Gettoni were commonly used as and interchangeable with a 50 Lira coin until 1980, when its value (and the cost of a phone call) suddenly doubled to 100 Lira. The doubling occurred again in 1984, to 200 Lira, again a result of a price increase associated with pay-phone calls. It remained at that value until 2001, when the Euro was introduced and the gettone suddenly lost its money-like nature in the Italian economy.
The parallels between the gettone and cryptocurrency are many. Both serve only limited roles as a literal form of currency, and as fiduciary money both are intrinsically worthless. It was not necessary to have a gettone to make a phone call; one could use a phone at the home or office to do that. Likewise, one is not required to use cryptocurrency to make purchases, but can choose to do so for convenience or other reasons. People carried both gettoni and Lira, in the same way people hold cryptocurrency and sovereign fiat money. Like cryptocurrency, the cost to counterfeit a gettone, relative to its value as a medium of exchange, was so high it was ridiculous to even consider it. And, like cryptocurrency, a user could do one of three things: spend it, exchange it for government currency, or hold it.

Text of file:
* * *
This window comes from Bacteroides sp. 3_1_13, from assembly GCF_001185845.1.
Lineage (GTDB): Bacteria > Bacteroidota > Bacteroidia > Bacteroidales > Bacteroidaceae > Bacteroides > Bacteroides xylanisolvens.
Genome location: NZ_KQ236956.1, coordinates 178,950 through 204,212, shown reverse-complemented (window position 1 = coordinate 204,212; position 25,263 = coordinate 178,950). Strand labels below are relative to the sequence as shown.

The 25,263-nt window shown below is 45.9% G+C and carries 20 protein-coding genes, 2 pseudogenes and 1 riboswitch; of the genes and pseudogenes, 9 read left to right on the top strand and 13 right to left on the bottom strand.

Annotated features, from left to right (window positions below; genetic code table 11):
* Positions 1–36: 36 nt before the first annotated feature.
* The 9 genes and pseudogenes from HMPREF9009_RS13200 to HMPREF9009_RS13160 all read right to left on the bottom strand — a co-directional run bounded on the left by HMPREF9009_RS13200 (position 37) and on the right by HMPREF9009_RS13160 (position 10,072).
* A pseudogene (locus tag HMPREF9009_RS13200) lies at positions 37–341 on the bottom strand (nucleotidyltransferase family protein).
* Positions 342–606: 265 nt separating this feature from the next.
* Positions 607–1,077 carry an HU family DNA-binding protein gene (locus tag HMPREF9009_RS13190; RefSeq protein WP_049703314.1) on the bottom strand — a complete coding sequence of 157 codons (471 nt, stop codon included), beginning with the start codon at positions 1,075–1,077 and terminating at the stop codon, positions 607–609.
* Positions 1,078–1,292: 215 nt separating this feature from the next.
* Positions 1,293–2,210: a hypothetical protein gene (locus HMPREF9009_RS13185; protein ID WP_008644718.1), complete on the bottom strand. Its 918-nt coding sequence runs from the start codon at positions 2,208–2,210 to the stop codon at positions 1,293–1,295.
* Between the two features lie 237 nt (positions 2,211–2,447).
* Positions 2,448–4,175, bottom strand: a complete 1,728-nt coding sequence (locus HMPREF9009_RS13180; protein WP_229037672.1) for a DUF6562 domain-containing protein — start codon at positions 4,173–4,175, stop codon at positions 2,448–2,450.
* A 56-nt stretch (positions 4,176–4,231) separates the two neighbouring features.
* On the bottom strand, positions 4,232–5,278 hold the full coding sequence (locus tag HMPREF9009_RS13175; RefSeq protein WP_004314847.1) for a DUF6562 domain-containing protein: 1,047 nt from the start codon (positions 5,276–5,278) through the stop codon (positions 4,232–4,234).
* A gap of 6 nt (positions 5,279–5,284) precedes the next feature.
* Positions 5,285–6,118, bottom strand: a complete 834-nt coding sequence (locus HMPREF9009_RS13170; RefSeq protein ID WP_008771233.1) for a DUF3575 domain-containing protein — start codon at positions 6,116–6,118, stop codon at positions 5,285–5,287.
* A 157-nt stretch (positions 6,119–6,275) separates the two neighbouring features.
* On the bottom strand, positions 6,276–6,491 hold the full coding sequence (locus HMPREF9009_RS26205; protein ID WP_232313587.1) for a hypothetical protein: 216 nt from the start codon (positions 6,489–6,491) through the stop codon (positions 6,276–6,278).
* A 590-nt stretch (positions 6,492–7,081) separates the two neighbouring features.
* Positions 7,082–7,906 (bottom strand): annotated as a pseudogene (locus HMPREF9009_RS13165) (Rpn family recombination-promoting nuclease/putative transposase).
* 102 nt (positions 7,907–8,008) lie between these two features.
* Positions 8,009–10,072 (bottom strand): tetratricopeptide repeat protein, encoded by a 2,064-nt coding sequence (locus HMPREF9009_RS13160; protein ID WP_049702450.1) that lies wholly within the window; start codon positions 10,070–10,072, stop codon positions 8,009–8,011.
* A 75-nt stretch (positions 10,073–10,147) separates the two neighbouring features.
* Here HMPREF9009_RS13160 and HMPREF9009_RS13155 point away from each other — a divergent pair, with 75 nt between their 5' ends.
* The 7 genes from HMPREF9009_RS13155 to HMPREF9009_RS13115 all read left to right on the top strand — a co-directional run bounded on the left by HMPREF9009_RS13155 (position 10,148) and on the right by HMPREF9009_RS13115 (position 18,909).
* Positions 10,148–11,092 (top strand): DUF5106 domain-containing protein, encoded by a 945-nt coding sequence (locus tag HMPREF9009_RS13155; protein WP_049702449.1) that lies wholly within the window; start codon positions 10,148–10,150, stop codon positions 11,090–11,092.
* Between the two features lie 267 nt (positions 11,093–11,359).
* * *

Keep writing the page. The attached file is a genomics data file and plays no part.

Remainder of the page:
“Come see! Look at us!” replied the first man. “We’re all getting rich!”
These are some of the most pervasive lies and misrepresentations I have encountered.
Alternative Investment Analyst Review (Jul 10, 2018: Q2 2018 Vol. 7 No. 2) has published our paper. The paper is available for download to CAIA members. https://caia.org/aiar/archive
I'll be speaking at CAIA's Coin Texas on March 7, 2018. "Four Things that Will Change Your Mind about Cryptocurrency."
As early as November 2017, a writer named bitfinex’d posted a serious allegation that the Bitfinex exchange was using the tether digital currency to prop up bitcoin prices, ostensibly to support its own bitcoin exchange business which was faltering.